Children’s Hospital program brought flu vaccines to underserved areasJan. 27, 2022, 9:05 AM
by Christina Echegaray
Before the current rise in flu cases in Middle Tennessee, a group of doctors and nurses at Monroe Carell Jr. Children’s Hospital at Vanderbilt set out in the fall to protect children from flu before it ever arrived.
The team, led by pediatrician Elizabeth Williams, MD, MPH, dubbed its project “The Mobile Flu Fighter!” The pilot project aimed to bring flu vaccines and education into areas of the Nashville community where flu vaccine uptake is lower, particularly among Black children. The Vanderbilt University Medical Center Office for Health Equity provided grant funding to support the initiative.
“In our primary care clinic on DOT8 in Children’s Hospital, we looked at our uptake of flu vaccine among patients, and we found that there is a big disparity between patients who are Black/African American and all other races, as far as uptake of the flu vaccine. As a team we developed a health equity flu vaccine team and we were trying to reduce this disparity,” said Williams, assistant professor of Pediatrics.
In a review of flu vaccine uptake rates among pediatric patients of the Primary Care Clinic, the team found that about 61.6% of Black pediatric patients received the vaccine compared to 87.6% of white pediatric patients.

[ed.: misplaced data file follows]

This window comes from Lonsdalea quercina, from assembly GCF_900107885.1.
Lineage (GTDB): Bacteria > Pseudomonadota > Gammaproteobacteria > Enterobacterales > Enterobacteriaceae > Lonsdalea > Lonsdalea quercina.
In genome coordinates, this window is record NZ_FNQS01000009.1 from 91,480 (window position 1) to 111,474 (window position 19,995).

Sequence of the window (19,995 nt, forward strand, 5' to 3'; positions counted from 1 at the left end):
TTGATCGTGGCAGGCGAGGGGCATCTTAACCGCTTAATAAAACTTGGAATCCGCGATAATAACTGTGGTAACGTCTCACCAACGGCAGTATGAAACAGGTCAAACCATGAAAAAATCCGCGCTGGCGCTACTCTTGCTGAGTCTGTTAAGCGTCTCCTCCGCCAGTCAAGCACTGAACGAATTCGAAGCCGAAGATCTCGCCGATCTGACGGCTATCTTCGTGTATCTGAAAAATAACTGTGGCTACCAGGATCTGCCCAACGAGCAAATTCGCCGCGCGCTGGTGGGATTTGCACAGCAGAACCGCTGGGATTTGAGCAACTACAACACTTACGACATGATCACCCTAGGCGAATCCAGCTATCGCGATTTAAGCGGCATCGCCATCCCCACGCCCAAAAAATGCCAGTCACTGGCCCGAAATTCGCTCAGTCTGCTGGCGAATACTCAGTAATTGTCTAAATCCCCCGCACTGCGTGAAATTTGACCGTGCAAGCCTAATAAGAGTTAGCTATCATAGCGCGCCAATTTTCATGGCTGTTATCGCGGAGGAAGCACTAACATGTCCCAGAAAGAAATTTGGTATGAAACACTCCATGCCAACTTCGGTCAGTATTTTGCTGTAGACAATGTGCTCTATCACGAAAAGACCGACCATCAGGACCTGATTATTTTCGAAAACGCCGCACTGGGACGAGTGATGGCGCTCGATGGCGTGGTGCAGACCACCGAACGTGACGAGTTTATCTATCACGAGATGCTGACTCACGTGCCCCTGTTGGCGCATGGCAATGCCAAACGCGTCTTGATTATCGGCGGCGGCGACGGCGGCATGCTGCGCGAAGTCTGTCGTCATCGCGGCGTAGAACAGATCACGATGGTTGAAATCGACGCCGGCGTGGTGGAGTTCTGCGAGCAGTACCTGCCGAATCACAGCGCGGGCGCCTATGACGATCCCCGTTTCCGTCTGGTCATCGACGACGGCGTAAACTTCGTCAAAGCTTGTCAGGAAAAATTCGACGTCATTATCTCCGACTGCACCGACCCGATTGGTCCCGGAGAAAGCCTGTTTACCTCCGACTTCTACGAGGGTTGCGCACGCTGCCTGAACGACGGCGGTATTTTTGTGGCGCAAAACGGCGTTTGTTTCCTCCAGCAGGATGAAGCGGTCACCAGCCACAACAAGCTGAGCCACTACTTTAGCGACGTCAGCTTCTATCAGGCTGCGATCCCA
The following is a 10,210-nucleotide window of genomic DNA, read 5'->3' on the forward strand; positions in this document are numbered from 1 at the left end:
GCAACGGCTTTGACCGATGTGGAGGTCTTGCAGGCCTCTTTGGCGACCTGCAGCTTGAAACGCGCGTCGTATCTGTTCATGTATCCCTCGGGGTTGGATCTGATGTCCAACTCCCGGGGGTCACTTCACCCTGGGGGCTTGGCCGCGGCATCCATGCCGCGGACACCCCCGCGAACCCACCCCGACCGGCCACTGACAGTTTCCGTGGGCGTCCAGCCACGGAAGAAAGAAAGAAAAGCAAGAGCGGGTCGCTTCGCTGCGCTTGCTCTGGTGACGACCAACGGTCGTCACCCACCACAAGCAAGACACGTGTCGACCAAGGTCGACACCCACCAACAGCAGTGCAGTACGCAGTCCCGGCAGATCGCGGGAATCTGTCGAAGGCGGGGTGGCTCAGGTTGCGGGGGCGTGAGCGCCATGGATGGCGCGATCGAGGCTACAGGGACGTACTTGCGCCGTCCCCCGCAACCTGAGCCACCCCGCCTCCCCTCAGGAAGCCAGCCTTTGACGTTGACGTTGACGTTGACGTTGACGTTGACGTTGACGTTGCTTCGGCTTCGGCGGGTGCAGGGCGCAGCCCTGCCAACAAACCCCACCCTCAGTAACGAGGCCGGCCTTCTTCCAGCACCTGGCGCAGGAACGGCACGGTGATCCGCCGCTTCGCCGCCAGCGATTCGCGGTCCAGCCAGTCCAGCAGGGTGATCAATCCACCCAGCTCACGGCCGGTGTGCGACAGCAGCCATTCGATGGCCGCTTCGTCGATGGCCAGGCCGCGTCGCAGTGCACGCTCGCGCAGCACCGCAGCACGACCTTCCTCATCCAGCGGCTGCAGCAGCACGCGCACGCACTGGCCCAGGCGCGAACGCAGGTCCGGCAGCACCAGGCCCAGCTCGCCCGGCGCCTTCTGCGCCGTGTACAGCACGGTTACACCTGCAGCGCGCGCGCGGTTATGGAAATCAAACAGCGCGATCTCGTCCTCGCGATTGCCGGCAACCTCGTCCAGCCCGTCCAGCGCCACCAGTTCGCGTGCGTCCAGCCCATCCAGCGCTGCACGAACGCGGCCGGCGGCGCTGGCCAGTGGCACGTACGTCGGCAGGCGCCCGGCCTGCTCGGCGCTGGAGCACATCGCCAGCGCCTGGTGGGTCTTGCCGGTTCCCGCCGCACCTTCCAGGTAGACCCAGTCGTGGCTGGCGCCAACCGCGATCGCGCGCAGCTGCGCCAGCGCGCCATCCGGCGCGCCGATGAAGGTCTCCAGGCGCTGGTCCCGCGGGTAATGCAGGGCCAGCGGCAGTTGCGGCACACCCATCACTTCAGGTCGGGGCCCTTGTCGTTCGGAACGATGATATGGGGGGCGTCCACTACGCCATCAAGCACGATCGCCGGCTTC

Much of the disparities in vaccine uptake are driven by key factors, she said. The team held focus groups with mothers to understand why they were not ready to get the flu vaccine for their children.
“One of the biggest things to come out of the focus group was trust — just the sense of trust with the providers. And there is also still a lot of misinformation about what the flu vaccine is, if it can cause the flu and whether you even need it, especially since it is not required for school,” Williams said.
The Mobile Flu Fighter! unit identified different ZIP codes where there were lower flu vaccination rates among the DOT8 pediatric patient population. The team planned for five community-based events in collaboration with other local community organizations, like Second Harvest, the Nashville Public Library, the Nashville Diaper Connection, among others, to create family-friendly events.
Over the course of four events, the volunteer team of physicians, nurses, coordinators and residents traveled in The Mobile Flu Fighter! van with their vaccination supplies and information to each site. In total, about 50 children were vaccinated, and many more families were provided with information about the vaccine. The final flu vaccine event in January had to be postponed due to the last COVID-19 surge with the omicron variant.
Educating families about the vaccine was an important part of the initiative.
“We want parents to know that flu is one of the more serious viral illnesses out there, and it causes kids to be hospitalized; every year kids die from the flu. The flu vaccine is safe, and you cannot get the flu from the vaccine,” Williams said.
With the pilot program finished, the Mobile Flu Fighter! team will assess and evaluate strategies used and consider how to proceed next year, possibly combining forces with other similar initiatives around Vanderbilt to grow the project.
“We appreciate all our volunteers. This was mostly volunteer driven and we are grateful for their time and effort to make this pilot year a success,” Williams said.
People and teams involved in the pilot project include: Barron Patterson, MD, Shari Barkin, MD, MSHS, Kelly Moore, Meredith Denney, the VUMC Healthy Equity Team, and many others.